Double check ad data for any property you’re considering; they’re often full of mistakes – not necessarily misleading information, but it comes from laziness. What doesn’t help is that when a listing first gets posted, apparently nearly all real estate websites post it as their own without checking it for accuracy. For example, we’re considering a property that has multiple issues:
Facebook is a website that needs no introduction. In addition to being the dominant player in social media today, it has also grown into a very active and effective place to buy and sell real estate. Whether you choose to post properties for sale in the Facebook Marketplace or in one or more a local “For Sale” Facebook Groups in your area – this social platform offers a TON of opportunity to get more exposure.
Very good question, Trevor. We plan to do a blog article on this subject soon. You are pretty much on the mark with your example of 25% of the final to-be-built home’s value as a rough guide to a lot’s value. You’ll see that some markets use different valuations (even within the same city or region), but in many markets an estimation of the value of the lot generally can range from around 20% of the home value (for more rural or lower price point homes) up to around 30% or more (often for higher end communities or for urban/infill areas with less lot supply and higher home prices). Of course for some lots/properties these rules simply don’t apply, like oceanfront lots or land with other unique characteristics.
If you feel that you have been a victim of real estate fraud, there are many resources available for you as the victim. Your first step is to contact the local District Attorney’s office and report the incident. Our office will stand by you and provide any relevant information to support your claim. Here are additional agencies that can assist you and provide more resources:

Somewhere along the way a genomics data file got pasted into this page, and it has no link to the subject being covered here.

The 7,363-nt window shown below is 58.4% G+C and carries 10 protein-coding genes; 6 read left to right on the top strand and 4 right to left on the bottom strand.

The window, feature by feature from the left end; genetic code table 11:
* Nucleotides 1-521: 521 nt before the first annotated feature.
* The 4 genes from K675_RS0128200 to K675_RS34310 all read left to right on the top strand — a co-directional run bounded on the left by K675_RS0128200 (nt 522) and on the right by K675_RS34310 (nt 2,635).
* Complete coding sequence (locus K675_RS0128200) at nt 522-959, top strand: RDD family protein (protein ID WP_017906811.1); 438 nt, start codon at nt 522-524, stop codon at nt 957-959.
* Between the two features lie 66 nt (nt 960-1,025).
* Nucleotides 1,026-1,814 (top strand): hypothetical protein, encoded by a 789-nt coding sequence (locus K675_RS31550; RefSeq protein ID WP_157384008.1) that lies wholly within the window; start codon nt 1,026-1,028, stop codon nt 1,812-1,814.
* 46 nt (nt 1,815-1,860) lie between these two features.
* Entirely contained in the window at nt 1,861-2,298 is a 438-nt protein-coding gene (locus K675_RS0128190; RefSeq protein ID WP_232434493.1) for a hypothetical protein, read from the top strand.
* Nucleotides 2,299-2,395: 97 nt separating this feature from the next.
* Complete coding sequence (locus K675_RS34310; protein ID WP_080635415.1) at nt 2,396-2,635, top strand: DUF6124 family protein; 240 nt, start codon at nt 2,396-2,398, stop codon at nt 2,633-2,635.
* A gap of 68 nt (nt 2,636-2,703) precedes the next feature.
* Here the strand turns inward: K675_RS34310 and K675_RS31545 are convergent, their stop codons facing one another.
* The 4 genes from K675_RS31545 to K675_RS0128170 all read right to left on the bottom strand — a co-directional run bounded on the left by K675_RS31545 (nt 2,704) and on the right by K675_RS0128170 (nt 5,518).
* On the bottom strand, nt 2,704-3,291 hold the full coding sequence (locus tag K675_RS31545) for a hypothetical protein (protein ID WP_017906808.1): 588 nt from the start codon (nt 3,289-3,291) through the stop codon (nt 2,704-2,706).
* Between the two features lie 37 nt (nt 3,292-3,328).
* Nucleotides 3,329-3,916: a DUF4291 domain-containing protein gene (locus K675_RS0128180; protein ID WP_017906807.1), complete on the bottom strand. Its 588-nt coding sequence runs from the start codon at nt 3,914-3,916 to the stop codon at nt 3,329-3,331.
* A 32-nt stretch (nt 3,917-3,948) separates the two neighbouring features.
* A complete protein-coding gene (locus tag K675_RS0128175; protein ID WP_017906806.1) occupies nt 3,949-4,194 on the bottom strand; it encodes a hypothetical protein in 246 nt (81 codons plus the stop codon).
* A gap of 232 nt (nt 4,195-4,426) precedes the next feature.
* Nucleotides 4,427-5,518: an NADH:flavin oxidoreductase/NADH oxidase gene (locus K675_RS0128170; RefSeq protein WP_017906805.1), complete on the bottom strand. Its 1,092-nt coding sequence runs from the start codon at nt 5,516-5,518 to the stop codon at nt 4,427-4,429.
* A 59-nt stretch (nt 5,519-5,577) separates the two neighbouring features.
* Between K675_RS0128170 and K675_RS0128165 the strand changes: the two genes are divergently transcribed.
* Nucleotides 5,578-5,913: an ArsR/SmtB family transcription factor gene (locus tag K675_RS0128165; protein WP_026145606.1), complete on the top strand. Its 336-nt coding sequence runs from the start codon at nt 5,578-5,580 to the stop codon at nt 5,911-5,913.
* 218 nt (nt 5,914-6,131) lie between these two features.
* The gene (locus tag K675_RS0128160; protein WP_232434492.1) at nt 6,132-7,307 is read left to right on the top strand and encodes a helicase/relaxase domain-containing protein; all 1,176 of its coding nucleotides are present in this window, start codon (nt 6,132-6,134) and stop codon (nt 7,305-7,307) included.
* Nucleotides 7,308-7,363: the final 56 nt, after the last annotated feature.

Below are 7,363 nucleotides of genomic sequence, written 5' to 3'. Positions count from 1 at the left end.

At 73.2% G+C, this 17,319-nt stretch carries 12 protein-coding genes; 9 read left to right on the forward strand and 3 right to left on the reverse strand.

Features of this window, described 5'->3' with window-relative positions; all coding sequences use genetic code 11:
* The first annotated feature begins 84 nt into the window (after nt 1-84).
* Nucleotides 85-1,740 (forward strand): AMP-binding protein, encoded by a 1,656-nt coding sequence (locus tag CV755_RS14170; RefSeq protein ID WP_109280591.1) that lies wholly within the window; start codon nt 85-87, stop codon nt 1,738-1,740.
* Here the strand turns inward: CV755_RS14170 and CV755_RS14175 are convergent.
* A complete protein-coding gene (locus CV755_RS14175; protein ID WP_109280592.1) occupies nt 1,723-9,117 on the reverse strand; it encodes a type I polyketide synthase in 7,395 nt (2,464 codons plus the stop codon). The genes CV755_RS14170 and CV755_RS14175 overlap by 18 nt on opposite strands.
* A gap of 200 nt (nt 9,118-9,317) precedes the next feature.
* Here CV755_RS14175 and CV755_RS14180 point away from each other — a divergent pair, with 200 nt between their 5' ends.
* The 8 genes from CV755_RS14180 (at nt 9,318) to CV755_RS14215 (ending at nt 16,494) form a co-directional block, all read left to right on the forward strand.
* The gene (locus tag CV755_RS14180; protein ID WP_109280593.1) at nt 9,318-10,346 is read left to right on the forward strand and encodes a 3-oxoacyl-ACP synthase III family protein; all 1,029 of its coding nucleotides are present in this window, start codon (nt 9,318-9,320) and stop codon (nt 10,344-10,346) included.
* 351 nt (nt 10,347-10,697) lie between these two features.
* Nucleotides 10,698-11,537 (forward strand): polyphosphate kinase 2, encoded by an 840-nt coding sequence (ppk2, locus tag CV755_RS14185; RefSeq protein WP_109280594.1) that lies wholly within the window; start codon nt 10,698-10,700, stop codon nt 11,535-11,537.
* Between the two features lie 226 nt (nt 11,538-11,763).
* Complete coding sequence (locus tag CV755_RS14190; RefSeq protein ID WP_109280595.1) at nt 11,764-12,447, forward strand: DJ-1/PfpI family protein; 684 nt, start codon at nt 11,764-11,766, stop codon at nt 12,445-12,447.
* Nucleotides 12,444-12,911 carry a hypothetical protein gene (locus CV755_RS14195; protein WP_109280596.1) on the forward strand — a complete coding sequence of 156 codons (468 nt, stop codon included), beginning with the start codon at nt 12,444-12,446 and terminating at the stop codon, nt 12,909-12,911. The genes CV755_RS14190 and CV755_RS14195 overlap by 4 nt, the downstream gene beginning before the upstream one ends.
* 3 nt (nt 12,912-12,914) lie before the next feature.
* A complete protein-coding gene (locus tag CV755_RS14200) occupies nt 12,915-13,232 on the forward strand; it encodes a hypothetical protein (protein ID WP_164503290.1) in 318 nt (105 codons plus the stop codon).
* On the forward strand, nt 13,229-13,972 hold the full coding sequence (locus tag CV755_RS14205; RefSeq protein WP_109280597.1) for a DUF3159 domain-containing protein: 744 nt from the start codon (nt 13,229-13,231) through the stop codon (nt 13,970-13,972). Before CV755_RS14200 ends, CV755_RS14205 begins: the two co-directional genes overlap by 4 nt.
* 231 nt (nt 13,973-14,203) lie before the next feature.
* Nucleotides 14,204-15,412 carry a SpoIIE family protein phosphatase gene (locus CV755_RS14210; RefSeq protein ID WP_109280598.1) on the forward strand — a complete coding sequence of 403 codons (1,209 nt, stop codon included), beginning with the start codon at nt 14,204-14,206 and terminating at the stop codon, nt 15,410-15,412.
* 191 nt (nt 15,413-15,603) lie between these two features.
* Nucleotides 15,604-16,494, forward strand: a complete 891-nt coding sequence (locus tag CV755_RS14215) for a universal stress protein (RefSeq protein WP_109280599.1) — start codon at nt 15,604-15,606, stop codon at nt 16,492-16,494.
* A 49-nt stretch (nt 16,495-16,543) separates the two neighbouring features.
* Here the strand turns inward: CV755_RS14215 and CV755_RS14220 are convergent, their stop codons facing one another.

When you make the statement that I Need to Sell My Land Fast it is most probably because some circumstance has arisen in your life that has created a need for getting rid of the property. Inheriting land, or being stuck with a vacant property you don’t know what to do with and don’t want to build on can seem suffocating. It could be that you need the money that you will glean from the sale. Or, it may be that you are moving and will no longer be able to care for it. Then possibly you are following the market trends and feel now is when you will get the best return on your investment.
When you take advantage of this option you don’t have to go through all the aggressive marketing tactics that are needed for property selling. You are not going to be using up time by having to conduct showings of the property. You are not going to be hassled with a bunch of leads that you generated that really were not the right target market for you. When you want to sell property fast then time is the priority and this is one of the major benefits you derive with the, we buy land option.

Gerard Coutts is a project management and development strategist who brings together landowners, developers, investors and industry professionals to maximise the potential of a subdivision opportunity. He says the first step for the vendor is to determine whether their property lies within the Urban Growth Boundary (UGB) – those areas designated for higher density living.


Grace Chang is amazing. I had to sell a land contract and was very concerned that our buyer would be happy with the new arrangements. Grace's helpful and caring attitude made all the difference. She walked me through every stage of this difficult process and everything turned out perfect. She was very professional, knowledgeable, and focused on the task to be done. Thank you Grace!read more
  I have been meaning to write this review since April 2017 but we had been looking for a good solicitor for weeks for my mum. Me and my dad spent most the weeks trying to find a good solicitor and we finally found Paul Davis. All the staff at BHW are really friendly and hospitable and Paul Davis did a very good job with my mums litgation case. Would definitely recommend BHW especially Paul Davis.

Very informative articles, and exchanges. I have a general question about subdivisions. I am looking to sell a 5 acre parcel, that would accommodate about 45 lots. The lots would be sold, with houses built, for a minimum of $750,000 each. Would you say there a rough guide, as to what percentage the cost of land should be for each lot sold? Obviously, the lower the cost of the acquired land, the better for the developer, but I’m just wondering if there is a ‘rule of thumb’ in the business. For example, no more than 25% of a lot’s sale price should go towards the cost of the land? I am not looking to push the buyer to their break-even point, but I want to get a fair price too.